So I'm thinking again, as I sometimes do, about how I define "classic D&D" or, to put it less diplomatically, "real D&D." That is, editions of the game that I consider worthy of the Name and playable without reservation.
It seems that there are three very specific rules that appear both in every single "real D&D" iteration and in none of their lesser aspirants:
a) Alignment language
b) Encumbrance measured in coin (cn) units
c) The designation of one player as the party caller
These three traditions all dropped off the map completely in the post-Gygaxian era and haven't been seen since.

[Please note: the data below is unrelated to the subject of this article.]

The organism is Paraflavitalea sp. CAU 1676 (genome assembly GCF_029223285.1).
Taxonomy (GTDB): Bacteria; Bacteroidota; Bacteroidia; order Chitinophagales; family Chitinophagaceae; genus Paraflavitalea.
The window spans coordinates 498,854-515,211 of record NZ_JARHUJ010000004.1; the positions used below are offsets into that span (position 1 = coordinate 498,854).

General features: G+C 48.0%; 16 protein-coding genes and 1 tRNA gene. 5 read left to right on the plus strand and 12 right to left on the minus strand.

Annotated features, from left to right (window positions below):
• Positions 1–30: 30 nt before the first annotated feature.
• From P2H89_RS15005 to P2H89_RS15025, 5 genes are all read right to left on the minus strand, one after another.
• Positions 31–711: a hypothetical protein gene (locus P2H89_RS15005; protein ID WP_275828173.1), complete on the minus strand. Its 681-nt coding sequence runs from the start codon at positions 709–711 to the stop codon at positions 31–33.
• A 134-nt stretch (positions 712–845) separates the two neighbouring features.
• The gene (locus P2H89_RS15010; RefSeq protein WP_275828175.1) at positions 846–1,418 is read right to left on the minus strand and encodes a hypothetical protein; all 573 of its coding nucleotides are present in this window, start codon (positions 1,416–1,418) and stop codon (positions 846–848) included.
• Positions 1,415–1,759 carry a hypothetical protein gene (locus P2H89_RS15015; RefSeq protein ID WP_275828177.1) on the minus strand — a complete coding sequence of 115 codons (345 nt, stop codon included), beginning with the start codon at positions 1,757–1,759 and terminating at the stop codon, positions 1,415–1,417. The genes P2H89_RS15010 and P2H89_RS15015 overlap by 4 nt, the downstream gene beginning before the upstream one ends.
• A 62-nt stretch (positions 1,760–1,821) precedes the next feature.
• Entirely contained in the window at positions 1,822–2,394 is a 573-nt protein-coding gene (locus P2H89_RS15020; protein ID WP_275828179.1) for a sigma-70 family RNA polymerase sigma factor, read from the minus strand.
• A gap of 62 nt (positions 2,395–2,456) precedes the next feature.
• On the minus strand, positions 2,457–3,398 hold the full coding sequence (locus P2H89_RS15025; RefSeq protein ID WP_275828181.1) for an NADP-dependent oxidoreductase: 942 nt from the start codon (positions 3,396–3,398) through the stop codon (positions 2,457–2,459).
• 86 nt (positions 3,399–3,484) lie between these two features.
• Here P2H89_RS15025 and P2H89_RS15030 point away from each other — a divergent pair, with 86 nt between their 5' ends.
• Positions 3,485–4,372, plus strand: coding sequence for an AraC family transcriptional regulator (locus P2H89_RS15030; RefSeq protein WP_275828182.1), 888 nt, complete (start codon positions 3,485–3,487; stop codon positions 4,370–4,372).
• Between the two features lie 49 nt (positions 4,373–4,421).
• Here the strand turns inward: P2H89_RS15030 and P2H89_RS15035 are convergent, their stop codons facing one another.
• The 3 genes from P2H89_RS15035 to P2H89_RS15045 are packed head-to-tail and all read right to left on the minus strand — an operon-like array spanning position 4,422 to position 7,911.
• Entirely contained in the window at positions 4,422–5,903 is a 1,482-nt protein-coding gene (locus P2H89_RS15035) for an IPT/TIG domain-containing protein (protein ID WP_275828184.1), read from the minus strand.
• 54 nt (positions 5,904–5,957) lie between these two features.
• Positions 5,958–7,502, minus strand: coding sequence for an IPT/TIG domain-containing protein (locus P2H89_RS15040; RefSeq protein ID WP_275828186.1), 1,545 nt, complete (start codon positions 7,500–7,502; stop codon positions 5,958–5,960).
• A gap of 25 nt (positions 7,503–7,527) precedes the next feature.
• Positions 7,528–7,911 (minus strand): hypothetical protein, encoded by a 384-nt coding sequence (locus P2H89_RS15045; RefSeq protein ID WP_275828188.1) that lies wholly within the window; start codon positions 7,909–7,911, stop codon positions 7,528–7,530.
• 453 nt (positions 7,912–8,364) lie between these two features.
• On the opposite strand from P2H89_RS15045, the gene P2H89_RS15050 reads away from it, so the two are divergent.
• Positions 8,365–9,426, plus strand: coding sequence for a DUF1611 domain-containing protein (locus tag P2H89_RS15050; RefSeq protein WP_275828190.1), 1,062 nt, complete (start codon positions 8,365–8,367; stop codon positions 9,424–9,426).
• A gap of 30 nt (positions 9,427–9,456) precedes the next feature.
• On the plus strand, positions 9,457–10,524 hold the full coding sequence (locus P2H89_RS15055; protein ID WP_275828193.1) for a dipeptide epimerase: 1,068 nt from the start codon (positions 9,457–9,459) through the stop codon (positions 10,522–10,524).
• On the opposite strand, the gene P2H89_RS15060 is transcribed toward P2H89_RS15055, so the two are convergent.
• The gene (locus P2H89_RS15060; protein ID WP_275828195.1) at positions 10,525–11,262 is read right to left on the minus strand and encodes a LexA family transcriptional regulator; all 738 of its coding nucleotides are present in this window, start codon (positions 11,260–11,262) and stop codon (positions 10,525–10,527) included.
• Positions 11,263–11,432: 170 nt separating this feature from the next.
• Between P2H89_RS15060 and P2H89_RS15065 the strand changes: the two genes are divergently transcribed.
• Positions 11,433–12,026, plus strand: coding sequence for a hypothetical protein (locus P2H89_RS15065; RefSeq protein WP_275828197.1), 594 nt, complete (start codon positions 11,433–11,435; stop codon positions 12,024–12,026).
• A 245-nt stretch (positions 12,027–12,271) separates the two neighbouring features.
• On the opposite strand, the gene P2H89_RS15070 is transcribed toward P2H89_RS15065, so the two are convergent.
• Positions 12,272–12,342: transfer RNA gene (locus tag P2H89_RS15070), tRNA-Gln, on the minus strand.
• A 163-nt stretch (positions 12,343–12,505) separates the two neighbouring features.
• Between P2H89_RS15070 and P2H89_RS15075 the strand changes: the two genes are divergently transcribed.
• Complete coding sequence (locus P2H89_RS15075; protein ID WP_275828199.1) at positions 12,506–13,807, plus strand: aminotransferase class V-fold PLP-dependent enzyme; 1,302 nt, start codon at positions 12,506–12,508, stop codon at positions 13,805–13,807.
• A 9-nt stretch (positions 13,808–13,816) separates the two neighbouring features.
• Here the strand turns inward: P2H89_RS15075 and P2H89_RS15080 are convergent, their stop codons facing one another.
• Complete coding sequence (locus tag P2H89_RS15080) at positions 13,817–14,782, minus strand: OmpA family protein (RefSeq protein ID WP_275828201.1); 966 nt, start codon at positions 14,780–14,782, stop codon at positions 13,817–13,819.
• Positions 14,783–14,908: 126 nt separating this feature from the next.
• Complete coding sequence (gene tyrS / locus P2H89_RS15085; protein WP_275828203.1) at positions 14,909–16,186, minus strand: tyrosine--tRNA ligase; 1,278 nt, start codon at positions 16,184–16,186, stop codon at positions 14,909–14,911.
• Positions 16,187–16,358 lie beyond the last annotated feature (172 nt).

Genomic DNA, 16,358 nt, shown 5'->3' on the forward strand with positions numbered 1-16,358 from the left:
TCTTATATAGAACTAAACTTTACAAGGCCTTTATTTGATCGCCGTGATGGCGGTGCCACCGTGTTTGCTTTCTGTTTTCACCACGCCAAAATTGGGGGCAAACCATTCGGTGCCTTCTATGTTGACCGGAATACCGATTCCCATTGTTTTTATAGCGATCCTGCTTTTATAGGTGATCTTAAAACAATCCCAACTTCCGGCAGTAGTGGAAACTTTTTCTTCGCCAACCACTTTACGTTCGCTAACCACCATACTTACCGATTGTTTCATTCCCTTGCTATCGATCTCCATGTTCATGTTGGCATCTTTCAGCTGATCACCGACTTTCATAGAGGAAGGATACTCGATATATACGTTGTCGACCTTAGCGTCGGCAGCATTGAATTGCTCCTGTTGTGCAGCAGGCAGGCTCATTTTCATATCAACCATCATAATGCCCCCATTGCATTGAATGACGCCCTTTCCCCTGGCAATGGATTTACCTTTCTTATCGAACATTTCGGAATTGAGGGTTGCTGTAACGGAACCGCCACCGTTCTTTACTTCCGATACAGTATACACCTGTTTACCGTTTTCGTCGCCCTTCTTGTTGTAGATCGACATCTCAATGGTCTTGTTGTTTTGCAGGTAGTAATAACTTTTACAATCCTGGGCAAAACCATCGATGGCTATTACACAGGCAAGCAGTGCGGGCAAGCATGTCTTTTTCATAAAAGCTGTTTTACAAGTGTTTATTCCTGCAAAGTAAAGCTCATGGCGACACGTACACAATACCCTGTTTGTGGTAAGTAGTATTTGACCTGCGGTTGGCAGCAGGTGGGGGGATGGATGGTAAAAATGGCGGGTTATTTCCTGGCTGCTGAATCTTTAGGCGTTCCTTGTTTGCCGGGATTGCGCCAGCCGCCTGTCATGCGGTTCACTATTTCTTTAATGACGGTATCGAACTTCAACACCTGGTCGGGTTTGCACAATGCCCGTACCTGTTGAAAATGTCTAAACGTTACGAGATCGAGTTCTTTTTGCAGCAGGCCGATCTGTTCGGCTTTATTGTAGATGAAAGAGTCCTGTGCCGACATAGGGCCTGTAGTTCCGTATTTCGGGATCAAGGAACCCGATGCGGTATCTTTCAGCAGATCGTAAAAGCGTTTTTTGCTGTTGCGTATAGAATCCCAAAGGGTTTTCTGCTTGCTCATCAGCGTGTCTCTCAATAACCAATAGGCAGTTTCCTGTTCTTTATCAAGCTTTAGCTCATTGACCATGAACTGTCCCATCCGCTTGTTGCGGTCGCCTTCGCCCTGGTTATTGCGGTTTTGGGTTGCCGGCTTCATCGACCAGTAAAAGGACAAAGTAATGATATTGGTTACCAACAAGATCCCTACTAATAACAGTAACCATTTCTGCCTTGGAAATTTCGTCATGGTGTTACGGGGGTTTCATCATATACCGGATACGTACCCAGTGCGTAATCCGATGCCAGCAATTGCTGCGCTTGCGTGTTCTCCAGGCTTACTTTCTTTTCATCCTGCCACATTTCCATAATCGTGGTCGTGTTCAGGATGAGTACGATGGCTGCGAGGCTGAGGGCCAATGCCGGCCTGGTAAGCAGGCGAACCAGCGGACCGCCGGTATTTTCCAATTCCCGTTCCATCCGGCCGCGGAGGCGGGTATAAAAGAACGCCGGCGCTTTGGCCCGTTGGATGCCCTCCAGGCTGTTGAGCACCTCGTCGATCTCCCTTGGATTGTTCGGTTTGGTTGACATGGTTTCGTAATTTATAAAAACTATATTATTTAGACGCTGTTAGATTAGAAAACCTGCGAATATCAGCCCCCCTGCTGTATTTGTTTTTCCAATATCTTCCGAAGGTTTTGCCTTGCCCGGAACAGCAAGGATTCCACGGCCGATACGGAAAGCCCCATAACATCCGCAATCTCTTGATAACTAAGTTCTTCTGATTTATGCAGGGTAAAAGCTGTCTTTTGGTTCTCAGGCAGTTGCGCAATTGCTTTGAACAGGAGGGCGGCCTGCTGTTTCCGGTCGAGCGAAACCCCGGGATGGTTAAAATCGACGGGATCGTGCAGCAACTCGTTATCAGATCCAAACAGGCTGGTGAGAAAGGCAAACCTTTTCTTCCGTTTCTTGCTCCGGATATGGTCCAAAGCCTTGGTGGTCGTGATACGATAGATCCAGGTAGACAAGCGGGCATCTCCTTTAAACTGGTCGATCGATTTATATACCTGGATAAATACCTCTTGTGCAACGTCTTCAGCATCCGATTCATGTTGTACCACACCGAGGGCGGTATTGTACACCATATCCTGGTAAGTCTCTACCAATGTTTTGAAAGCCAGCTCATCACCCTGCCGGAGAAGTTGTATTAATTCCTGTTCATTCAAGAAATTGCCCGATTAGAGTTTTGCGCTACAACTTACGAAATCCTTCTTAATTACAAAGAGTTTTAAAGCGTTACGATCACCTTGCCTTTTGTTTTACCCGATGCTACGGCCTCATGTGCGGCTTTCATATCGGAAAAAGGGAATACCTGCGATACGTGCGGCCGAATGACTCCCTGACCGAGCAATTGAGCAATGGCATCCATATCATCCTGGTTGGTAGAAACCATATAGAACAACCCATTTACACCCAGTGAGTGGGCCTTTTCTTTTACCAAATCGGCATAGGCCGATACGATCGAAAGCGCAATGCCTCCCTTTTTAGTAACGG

I can't think of any other long-standing rules that vanished so cleanly from the published game at exactly that junction. How about you?
Collage Maps, Adventure-writing Process, A City of Cheese - Matt Finch (Frog God Games, Swords & Wizardry, Tome of Adventure Design, Spire of Iron and Crystal, cats and dogs living together) and I had a loooooooooon...
11 hours ago